LSMI growth down by 5.5% in November: PBS

Industrial closures will raise unemployment, create shortages

Our Correspondent January 18, 2023
Boohoo says it had suspended suppliers from its chain while investigation continues. PHOTO: FILE


Growth in Pakistan’s large industries slumped by 5.5% in November, as businesses face extreme difficulties in procuring imported raw material coupled with the high cost of doing business, leading to temporary closure of many factories.

The severe curtailment of production is likely to cause high unemployment and create a shortage of essential commodities in the coming months, triggering a spike in inflation.

The Pakistan Bureau of Statistics (PBS) reported on Tuesday that growth in Large Scale Manufacturing Industries (LSMIs) decreased by 5.5% in November compared to a year ago. The national data collecting agency reported that the big industries also showed a 3.6% contraction during the July-November period, compared to the same period last year.

Since LSMIs contribute heavily to revenue collection and job creation, any change in their growth impacts the government and business sentiment accordingly. The Federal Board of Revenue (FBR) is also facing the daunting task of collecting revenues and has started slowing down the release of refunds – undermining business activities.

The decline in output is in line with the economic outlook of the country – already under the shadows of devastation caused by the floods and political uncertainty. The World Bank has maintained a 2% overall economic growth rate projection for the current fiscal year due to challenges posed by the floods and a severe shortage of foreign exchange. The government had set a 5% economic growth rate, which has become irrelevant due to the severe economic crisis prevailing in the country.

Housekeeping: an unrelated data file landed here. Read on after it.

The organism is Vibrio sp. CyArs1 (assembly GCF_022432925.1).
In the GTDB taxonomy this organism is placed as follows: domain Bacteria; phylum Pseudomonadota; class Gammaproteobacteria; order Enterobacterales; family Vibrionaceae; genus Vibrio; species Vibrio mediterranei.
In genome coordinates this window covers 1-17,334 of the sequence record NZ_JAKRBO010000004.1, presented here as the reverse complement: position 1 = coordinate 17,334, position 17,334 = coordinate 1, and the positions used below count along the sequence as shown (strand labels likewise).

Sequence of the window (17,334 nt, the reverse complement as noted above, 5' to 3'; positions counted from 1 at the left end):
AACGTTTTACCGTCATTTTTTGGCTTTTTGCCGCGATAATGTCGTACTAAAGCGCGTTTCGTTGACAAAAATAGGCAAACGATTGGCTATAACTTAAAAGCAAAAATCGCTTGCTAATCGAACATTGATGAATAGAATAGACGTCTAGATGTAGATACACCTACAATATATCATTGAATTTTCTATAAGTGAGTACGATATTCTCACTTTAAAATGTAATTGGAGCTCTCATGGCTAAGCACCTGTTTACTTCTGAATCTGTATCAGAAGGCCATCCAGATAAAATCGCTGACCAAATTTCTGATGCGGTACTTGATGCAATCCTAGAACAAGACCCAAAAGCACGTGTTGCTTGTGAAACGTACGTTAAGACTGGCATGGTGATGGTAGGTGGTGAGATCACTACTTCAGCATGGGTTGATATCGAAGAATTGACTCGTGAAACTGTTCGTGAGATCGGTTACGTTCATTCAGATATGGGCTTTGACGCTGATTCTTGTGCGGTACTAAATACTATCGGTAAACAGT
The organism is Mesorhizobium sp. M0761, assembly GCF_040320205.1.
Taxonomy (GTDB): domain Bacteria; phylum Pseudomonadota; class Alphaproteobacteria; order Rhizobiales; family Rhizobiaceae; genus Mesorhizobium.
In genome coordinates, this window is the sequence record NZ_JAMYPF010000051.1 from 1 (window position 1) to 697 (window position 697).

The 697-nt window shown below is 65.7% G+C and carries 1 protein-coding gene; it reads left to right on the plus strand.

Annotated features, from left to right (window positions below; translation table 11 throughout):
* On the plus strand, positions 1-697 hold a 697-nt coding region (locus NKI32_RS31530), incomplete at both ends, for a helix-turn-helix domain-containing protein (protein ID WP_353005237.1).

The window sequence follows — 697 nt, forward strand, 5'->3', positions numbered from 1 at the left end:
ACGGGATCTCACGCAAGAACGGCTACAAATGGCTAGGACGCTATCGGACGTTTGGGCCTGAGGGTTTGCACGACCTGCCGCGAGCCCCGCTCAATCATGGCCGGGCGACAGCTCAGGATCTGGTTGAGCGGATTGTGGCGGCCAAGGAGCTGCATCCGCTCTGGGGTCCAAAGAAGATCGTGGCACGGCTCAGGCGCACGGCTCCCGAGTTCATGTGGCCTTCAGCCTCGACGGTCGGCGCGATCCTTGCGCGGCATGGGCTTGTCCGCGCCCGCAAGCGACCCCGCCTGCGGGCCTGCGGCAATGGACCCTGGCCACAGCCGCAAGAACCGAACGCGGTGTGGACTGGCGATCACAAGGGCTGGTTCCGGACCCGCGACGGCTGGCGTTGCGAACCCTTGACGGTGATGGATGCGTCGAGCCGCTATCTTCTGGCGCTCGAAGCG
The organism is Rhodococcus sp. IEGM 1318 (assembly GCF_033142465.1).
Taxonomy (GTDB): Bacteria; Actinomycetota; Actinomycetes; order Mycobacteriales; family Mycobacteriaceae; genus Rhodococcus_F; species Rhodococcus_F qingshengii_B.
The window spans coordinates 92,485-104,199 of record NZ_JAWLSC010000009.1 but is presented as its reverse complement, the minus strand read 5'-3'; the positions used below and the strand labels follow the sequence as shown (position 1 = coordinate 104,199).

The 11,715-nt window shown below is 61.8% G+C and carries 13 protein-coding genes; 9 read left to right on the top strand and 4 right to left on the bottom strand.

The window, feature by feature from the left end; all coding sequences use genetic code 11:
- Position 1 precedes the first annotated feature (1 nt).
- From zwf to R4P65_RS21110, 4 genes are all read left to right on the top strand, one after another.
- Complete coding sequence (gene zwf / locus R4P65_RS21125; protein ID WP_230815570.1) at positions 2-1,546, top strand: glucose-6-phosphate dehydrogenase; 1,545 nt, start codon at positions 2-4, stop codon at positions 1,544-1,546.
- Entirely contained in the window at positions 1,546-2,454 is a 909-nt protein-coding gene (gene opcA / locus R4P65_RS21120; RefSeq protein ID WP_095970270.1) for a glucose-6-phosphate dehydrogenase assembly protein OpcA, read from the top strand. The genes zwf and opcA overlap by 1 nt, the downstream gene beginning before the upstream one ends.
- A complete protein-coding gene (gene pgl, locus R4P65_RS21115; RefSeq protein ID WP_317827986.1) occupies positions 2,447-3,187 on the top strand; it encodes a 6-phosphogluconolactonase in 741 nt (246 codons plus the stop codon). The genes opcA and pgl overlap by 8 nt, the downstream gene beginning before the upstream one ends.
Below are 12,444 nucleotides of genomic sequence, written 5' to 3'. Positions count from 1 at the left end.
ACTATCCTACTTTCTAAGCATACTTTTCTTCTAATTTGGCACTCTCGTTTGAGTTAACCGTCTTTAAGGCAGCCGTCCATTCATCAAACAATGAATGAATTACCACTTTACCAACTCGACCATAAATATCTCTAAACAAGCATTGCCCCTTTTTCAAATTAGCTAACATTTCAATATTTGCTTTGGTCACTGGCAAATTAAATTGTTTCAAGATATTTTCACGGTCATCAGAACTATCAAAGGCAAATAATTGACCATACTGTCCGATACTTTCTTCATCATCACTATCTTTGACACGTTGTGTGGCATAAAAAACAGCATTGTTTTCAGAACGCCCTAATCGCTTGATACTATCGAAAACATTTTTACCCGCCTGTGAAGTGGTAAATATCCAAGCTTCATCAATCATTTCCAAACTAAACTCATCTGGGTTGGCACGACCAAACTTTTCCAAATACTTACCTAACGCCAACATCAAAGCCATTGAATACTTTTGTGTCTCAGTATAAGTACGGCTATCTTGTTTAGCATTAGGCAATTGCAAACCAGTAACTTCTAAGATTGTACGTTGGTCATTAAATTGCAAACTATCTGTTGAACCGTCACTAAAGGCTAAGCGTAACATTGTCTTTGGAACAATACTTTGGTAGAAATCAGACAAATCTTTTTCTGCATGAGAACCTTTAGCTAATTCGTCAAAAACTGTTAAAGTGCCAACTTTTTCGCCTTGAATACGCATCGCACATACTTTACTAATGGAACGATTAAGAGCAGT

The central bank, commercial banks and federal government have all been trying to curb imports, aimed at saving foreign reserves. Last month, the central bank ended direct control over granting permission for imports and handed over a list of priority goods to commercial banks. Importers, however, claim that, in some cases, payments are not being made despite the Letters of Credit (LCs) from banks.

An industrialist, however, told The Express Tribune on Tuesday that, “My foreign supplier complained to me that my bank has breached the fundamental rule of international trade by taking documents without paying the money.”

He alleged that this new tactic has been applied on behest of the central bank to discourage imports. “This may permanently rupture the importer-exporter relationship, as no one will trust Pakistani importers in the future,” he said.

The coalition government has implemented recessionary policies which have started taking a toll on economic activities. Aside from paying salaries, government spending is focused primarily on two heads; debt servicing and defence.

Industries are also facing a high-cost of doing business due to an increase in interest rates and expensive raw material caused by the depreciation of the rupee against the dollar. The next monetary policy is also due and the industry is expecting an increase of 1% to 2% in the interest rate.

While this may not help significantly in containing the current account deficit or inflation, it will surely be a bonanza for commercial banks in the shape of high debt servicing. Nearly half of the federal budget, or Rs4.8 trillion, now goes into payments of interest on debt stocks.

The PBS stated that the sectors contributing 3.6% to the overall negative growth are food, tobacco, textile, garments, POL, cement, pharmaceuticals and automobiles.

Published in The Express Tribune, January 18th, 2023.

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